The document identifies six fundamental policy priorities which, together, constitute a framework for making all-things-considered policy decisions. These decisions must respond to immediate needs for action, but must also be taken with a view to the future (the post-COVID world). The policy decisions that frame them are not created by this pandemic: they existed before it, will persist beyond it, and constitute the reason that we care about COVID-19 and its consequences.
Available evidence suggests that South Africa’s lockdown lacks a strong evidence base, especially when compared to moderate scenarios rather than complete inaction. A one-page analysis (two-pages in the case of health) is provided for each of the following priorities.
- Food security and nutrition
- Economy and unemployment
- Vulnerable groups
- Governance and enforcement
A decision tool is offered for scoring these components to represent the impact of lockdown or other measure on that policy priority, and weighting them to represent the relative accordance afforded to e.g. health, the economy, and so on. This approach is customizable: items may be altered, added and subtracted from the list of policy priorities.
While the report writers offer their own recommendations based on the rationale encapsulated in their one-page summaries, in the end these are of secondary importance. This document is meant to support rather than prescribe to policy-makers, by enabling a decision process that makes implicit assumptions and value-judgements clear.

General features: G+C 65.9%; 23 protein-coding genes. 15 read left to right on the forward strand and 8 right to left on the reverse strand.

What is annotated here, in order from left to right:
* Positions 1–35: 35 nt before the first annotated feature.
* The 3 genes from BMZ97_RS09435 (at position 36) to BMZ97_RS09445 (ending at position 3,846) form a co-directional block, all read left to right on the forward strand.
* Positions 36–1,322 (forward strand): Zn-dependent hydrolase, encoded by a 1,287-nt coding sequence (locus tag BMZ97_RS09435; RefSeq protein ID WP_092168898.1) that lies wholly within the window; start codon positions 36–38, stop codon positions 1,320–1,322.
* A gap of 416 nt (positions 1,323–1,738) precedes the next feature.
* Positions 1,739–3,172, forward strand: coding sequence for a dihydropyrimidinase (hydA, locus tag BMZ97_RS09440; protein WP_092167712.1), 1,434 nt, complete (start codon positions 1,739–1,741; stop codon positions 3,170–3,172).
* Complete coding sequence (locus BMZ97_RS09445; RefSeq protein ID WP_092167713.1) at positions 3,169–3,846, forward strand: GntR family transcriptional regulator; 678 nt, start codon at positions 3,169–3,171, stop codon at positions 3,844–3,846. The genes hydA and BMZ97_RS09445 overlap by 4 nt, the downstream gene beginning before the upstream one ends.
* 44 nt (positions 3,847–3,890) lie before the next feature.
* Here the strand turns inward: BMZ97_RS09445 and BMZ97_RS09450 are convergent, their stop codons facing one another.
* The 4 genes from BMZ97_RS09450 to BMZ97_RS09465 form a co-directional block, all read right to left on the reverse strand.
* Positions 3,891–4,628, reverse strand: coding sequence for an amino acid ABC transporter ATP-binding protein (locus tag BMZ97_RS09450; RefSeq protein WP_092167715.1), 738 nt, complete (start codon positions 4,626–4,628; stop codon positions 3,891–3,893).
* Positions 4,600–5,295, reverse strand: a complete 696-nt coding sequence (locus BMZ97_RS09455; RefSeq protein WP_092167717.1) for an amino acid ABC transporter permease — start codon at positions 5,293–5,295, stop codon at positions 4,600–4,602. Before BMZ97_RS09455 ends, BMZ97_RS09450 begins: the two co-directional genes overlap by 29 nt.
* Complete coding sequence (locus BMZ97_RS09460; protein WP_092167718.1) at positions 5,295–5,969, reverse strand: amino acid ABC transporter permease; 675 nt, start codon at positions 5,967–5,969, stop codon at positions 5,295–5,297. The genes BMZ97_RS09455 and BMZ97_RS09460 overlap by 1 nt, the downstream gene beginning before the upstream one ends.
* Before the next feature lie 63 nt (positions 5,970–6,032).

Our primary recommendation is that this framework be adopted, adapted and used by policy-makers for both making decisions and communicating the rationale for decisions, especially (i) decisions to allow and prohibit particular behaviours at different lockdown levels and (ii) decisions to move from one level to another.
Note on versions: 1.0, 1.1, 1.2 etc denote minor corrections and updates, e.g. spelling, references, etc. Versions can be used interchangeably for all intents and purposes. Substantive new editions are marked by an increment from 1.1, 1.2 etc to 2.0, 2.1, etc.